In the resulting purges, many young communists were executed and the Guangzhou Soviet became known as the "Canton Commune", "Guangzhou Commune" or "Paris Commune of the East"; it lasted only a short time at the cost of more than 5,700 communists dead and an equal number missing. Around 8 p.m. on 13 December, the Soviet consulate in Guangzhou was surrounded and all its personnel were arrested. In the accident the consulate diplomats Ukolov, Ivanov and others were killed. Ye Ting, the military commander, was scapegoated, purged and blamed for the failure, despite the fact that the obvious disadvantages of the communist force was the main cause of the defeat, as Ye Ting and other military commanders had correctly pointed out. Despite being the third failed uprising of 1927, and reducing the morale of the communists, it encouraged further uprisings across China.


There were now three capitals in China: the internationally recognized republic capital in Beijing, the CCP and left-wing KMT at Wuhan and the right-wing KMT regime at Nanjing, which would remain the KMT capital for the next decade. This marked the beginning of a ten-year armed struggle, known in mainland China as the "Ten-Year Civil War" which ended with the Xi'an Incident when Chiang Kai-shek was forced to form the Second United Front against invading forces from the Empire of Japan. 


1928 May 3 - 1928 May 11

Jinan incident

Jinan, Shandong, China

Jinan incident
Japanese troops in the commercial district, July 1927. Jinan's railway station can be seen in the background.
Jinan incident


The Jinan incident began as a 3 May 1928 dispute between Chiang Kai-shek's National Revolutionary Army (NRA) and Japanese soldiers and civilians in Jinan, the capital of Shandong province in China, which then escalated into an armed conflict between the NRA and the Imperial Japanese Army. Japanese soldiers had been deployed to Shandong province to protect Japanese commercial interests in the province, which were threatened by the advance of Chiang's Northern Expedition to reunite China under a Kuomintang government. When the NRA approached Jinan, the Beiyang government-aligned army of Sun Chuanfang withdrew from the area, allowing for the peaceful capture of the city by the NRA. NRA forces initially managed to coexist with Japanese troops stationed around the Japanese consulate and businesses, and Chiang Kai-shek arrived to negotiate their withdrawal on 2 May. This peace was broken the following morning, however, when a dispute between the Chinese and Japanese resulted in the deaths of 13–16 Japanese civilians. The resulting conflict resulted in thousands of casualties on the NRA side, which fled the area to continue northwards toward Beijing, and left the city under Japanese occupation until March 1929.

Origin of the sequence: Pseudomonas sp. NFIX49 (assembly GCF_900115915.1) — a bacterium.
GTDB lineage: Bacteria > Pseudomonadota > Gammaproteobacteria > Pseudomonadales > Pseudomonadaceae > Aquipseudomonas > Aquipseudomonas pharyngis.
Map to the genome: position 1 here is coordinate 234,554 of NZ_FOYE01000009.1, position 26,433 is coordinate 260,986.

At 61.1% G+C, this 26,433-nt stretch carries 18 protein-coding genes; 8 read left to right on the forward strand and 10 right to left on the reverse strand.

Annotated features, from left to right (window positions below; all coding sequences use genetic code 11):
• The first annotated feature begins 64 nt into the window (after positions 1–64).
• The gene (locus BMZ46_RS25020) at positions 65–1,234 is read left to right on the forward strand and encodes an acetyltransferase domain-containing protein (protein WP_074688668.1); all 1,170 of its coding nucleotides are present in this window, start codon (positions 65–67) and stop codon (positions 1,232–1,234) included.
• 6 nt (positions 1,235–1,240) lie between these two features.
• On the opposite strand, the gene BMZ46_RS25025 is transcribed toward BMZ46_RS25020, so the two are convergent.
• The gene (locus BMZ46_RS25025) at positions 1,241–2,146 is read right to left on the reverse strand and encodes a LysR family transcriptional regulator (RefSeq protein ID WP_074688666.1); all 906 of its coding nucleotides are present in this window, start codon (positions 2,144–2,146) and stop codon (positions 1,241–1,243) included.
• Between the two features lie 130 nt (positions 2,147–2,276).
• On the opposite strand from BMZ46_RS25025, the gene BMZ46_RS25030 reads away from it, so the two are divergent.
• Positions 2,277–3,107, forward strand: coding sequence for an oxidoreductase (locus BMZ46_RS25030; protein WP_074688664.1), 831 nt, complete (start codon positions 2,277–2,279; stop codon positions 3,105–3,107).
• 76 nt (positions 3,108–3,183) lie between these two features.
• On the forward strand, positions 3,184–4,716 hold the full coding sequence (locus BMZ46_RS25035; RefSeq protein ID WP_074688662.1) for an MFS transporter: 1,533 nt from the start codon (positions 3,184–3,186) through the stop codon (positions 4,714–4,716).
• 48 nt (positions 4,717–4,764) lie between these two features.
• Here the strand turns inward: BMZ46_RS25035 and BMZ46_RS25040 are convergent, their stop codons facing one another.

1928 Jun 4

Huanggutun incident

Shenyang, Liaoning, China

Huanggutun incident
Assassination of Zhang Zuolin, 4 June 1928


The Huanggutun incident was the assassination of the Fengtian warlord and Generalissimo of the Military Government of China Zhang Zuolin near Shenyang on 4 June 1928. Zhang was killed when his personal train was destroyed by an explosion at the Huanggutun Railway Station that had been plotted and committed by the Kwantung Army of the Imperial Japanese Army. Zhang's death had undesirable outcomes for the Empire of Japan, which had hoped to advance its interests in Manchuria at the end of the Warlord Era, and the incident was concealed as "A Certain Important Incident in Manchuria" in Japan. The incident delayed the Japanese invasion of Manchuria for several years until the Mukden Incident in 1931.


The younger Zhang, to avoid any conflict with Japan and chaos that might provoke the Japanese into a military response, did not directly accuse Japan of complicity in his father's murder but instead quietly carried out a policy of reconciliation with the Nationalist government of Chiang Kai-shek, which left him as the recognized ruler of Manchuria instead of Yang Yuting. The assassination thus considerably weakened Japan's political position in Manchuria.